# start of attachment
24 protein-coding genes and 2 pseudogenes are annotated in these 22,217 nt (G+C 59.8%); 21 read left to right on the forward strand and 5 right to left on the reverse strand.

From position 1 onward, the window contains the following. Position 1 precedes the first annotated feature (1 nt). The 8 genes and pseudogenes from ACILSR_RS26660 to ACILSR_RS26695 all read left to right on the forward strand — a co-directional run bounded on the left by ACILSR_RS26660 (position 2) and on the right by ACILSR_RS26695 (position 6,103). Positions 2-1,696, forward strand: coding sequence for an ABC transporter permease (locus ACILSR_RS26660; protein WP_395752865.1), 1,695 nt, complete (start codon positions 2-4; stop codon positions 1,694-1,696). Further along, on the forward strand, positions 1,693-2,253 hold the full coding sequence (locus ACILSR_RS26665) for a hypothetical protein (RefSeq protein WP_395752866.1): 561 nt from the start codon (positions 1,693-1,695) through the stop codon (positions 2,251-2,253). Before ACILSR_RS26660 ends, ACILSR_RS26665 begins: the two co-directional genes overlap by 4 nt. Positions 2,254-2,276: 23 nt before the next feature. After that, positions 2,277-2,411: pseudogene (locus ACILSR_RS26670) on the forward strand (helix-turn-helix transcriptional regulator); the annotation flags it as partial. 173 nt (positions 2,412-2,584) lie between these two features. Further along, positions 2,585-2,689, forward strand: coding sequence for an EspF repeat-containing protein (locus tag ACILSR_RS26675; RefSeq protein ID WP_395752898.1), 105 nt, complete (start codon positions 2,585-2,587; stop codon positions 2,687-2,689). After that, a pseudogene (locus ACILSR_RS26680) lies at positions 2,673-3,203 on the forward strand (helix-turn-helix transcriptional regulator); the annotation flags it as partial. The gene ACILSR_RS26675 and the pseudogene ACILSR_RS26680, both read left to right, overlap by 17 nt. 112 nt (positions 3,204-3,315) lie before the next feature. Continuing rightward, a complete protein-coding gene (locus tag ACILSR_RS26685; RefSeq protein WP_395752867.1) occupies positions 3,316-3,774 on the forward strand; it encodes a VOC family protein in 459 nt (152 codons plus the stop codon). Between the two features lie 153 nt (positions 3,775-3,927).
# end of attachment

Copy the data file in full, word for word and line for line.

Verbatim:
24 protein-coding genes and 2 pseudogenes are annotated in these 22,217 nt (G+C 59.8%); 21 read left to right on the forward strand and 5 right to left on the reverse strand.

From position 1 onward, the window contains the following. Position 1 precedes the first annotated feature (1 nt). The 8 genes and pseudogenes from ACILSR_RS26660 to ACILSR_RS26695 all read left to right on the forward strand — a co-directional run bounded on the left by ACILSR_RS26660 (position 2) and on the right by ACILSR_RS26695 (position 6,103). Positions 2-1,696, forward strand: coding sequence for an ABC transporter permease (locus ACILSR_RS26660; protein WP_395752865.1), 1,695 nt, complete (start codon positions 2-4; stop codon positions 1,694-1,696). Further along, on the forward strand, positions 1,693-2,253 hold the full coding sequence (locus ACILSR_RS26665) for a hypothetical protein (RefSeq protein WP_395752866.1): 561 nt from the start codon (positions 1,693-1,695) through the stop codon (positions 2,251-2,253). Before ACILSR_RS26660 ends, ACILSR_RS26665 begins: the two co-directional genes overlap by 4 nt. Positions 2,254-2,276: 23 nt before the next feature. After that, positions 2,277-2,411: pseudogene (locus ACILSR_RS26670) on the forward strand (helix-turn-helix transcriptional regulator); the annotation flags it as partial. 173 nt (positions 2,412-2,584) lie between these two features. Further along, positions 2,585-2,689, forward strand: coding sequence for an EspF repeat-containing protein (locus tag ACILSR_RS26675; RefSeq protein ID WP_395752898.1), 105 nt, complete (start codon positions 2,585-2,587; stop codon positions 2,687-2,689). After that, a pseudogene (locus ACILSR_RS26680) lies at positions 2,673-3,203 on the forward strand (helix-turn-helix transcriptional regulator); the annotation flags it as partial. The gene ACILSR_RS26675 and the pseudogene ACILSR_RS26680, both read left to right, overlap by 17 nt. 112 nt (positions 3,204-3,315) lie before the next feature. Continuing rightward, a complete protein-coding gene (locus tag ACILSR_RS26685; RefSeq protein WP_395752867.1) occupies positions 3,316-3,774 on the forward strand; it encodes a VOC family protein in 459 nt (152 codons plus the stop codon). Between the two features lie 153 nt (positions 3,775-3,927).